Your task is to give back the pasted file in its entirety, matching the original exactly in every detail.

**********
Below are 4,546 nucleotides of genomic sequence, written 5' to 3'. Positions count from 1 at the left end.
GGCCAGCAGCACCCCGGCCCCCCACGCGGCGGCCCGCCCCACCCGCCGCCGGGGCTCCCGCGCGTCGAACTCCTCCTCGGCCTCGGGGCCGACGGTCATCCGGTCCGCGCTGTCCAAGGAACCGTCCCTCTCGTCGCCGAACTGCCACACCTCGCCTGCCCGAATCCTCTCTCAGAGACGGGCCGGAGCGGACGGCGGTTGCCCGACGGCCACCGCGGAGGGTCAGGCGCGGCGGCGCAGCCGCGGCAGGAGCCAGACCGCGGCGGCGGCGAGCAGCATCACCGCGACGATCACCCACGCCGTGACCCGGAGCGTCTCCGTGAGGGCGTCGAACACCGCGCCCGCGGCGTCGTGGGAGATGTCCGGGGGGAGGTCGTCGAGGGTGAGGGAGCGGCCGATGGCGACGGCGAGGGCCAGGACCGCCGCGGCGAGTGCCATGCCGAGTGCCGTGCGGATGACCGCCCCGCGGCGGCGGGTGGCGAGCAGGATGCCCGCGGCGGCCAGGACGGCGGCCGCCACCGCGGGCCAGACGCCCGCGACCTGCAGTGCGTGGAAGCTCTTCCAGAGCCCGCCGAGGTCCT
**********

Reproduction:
Below are 4,546 nucleotides of genomic sequence, written 5' to 3'. Positions count from 1 at the left end.
GGCCAGCAGCACCCCGGCCCCCCACGCGGCGGCCCGCCCCACCCGCCGCCGGGGCTCCCGCGCGTCGAACTCCTCCTCGGCCTCGGGGCCGACGGTCATCCGGTCCGCGCTGTCCAAGGAACCGTCCCTCTCGTCGCCGAACTGCCACACCTCGCCTGCCCGAATCCTCTCTCAGAGACGGGCCGGAGCGGACGGCGGTTGCCCGACGGCCACCGCGGAGGGTCAGGCGCGGCGGCGCAGCCGCGGCAGGAGCCAGACCGCGGCGGCGGCGAGCAGCATCACCGCGACGATCACCCACGCCGTGACCCGGAGCGTCTCCGTGAGGGCGTCGAACACCGCGCCCGCGGCGTCGTGGGAGATGTCCGGGGGGAGGTCGTCGAGGGTGAGGGAGCGGCCGATGGCGACGGCGAGGGCCAGGACCGCCGCGGCGAGTGCCATGCCGAGTGCCGTGCGGATGACCGCCCCGCGGCGGCGGGTGGCGAGCAGGATGCCCGCGGCGGCCAGGACGGCGGCCGCCACCGCGGGCCAGACGCCCGCGACCTGCAGTGCGTGGAAGCTCTTCCAGAGCCCGCCGAGGTCCT